Knowledge 1

Discovery is an interesting concept.

A tiny piece of knowledge, of information and your life can change beyond recognition.

I woke up this morning and I looked on YouTube and read a video blog of somebody’s diagnosis of Parkinsons.

Incredibly ,they got the diagnosis from standing start to full knowledge in less than 24 hours which is almost unheard-of in these NHS delay ridden times. And the thing that made me stop and think was not the diagnosis itself – it wasn’t even the speed – it was the fact that the guy telling the story was sitting next to his partner and that she had been there for him throughout the process. And five years later whatever she was still there, finishing his sentences for him! Obviously, this struck a chord with me in these straightened times. And it took me back to my diagnosis 10 years ago.

Parkinson’s UK and similar organisations are always saying that sharing the story of your diagnosis is helpful to others, so here’s mine. I think it’s pretty typical but nevertheless it’s interesting to me! There’s quite a lot so I’m splitting it over a few posts…save your tired eyes!

So, I was a healthy 35-year-old trying for a baby and full of career ambition and angst just like most people. Until I noticed one day that I was brushing my teeth with my left hand not my right and I thought “that’s weird” but didn’t do anything about i. Then I noticed that I couldn’t eat using my chopsticks as well as I had been able to. Now anything that gets between me and Chinese food is something serious – needs to be dealt with immediately. So I made an appointment at the doctor feeling very proud of myself, thinking things would be dealt with quickly. I went to go see him And he did all the normal tests and checked my capabilities on both hands and said “I’m not sure what it is, come back in six months if it’s still the same”.

Anyway within those six months I got pregnant and was understandably distracted, so never went back to the doctor and my hands got a little bit worse, but to be honest, the fun and games of pregnancy at the age of 36 by now were more engaging and so I didn’t do anything about it. My eldest son was born in March 2006 and I noticed that my hands were beginning to really hurt. I went to the doctor and I was diagnosed with de quervane’s syndrome and possible carpal tunnel. They did all the tests for carpel tunnel and couldn’t rule it out but couldn’t specifically diagnose it either. So they decided to do the operation on my right hand because it seemed a sensible thing to do. This was after having lots of incredibly painful steroid injections into my wrists and I said “well it’s going to be very inconvenient not be able to drive two weeks, before I have this operation is there anybody else i could see just to make sure that we’re happy that’s what it is “.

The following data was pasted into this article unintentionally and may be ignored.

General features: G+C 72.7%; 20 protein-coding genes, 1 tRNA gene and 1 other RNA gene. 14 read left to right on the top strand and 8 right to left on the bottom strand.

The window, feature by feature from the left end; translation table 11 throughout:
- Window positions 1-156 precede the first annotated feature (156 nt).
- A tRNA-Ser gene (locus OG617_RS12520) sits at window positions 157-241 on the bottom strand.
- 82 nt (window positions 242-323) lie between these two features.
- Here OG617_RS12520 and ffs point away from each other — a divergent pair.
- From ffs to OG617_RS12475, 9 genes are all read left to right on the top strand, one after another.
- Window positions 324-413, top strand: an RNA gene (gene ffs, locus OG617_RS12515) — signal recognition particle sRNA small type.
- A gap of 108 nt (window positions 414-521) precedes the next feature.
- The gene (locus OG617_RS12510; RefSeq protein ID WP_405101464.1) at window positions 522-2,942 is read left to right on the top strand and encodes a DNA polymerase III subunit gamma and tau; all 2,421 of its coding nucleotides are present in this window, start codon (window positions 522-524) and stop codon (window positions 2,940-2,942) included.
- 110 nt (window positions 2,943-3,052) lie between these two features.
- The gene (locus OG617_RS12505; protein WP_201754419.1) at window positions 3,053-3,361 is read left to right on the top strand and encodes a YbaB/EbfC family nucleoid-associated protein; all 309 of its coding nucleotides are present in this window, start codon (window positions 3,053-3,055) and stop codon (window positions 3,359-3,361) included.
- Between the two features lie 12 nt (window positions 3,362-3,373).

And that’s how I got to a senior respected neurologist who took one look at me and said “well I need to do the testing to discount any others conditions but I think you’ve got Parkinsons”.

I was by myself. I had had no warning. No inclination at all. Completely out of the blue. I don’t remember leaving the hospital but I remember walking home from the hospital in a daze. I phoned my husband on the way – I don’t remember what I said – I think I just decided to ignore it and get on with life as best I could. I mean I had a little boy, a tough job and hopes and dreams – it just seemed unbelievable. Therefore it wouldn’t have a place in my life.

And I carried on. I stayed in my job, travelling nationally and oversees, I had another son (and a miscarriage), I taught myself to write using my left hand, I learnt how to rest when no one could see so I appeared ok. I hid PD from everyone really even though I told people. I didn’t hide the words but I fought against their meaning and implications. I think many people do if they are honest. And it worked. For a few years. And then suddenly, it didn’t….

I will post the next instalment soon. What did you do when you were dx?

2 Comments Add yours

  1. Oh my! Quite the bit of information to learn from you today! You have me waiting for the next installment with anticipation. I had a relative that had this condition. I never met them but I always wondered about what it was like and if I would one day have it as well. Thank you for sharing! 🙂

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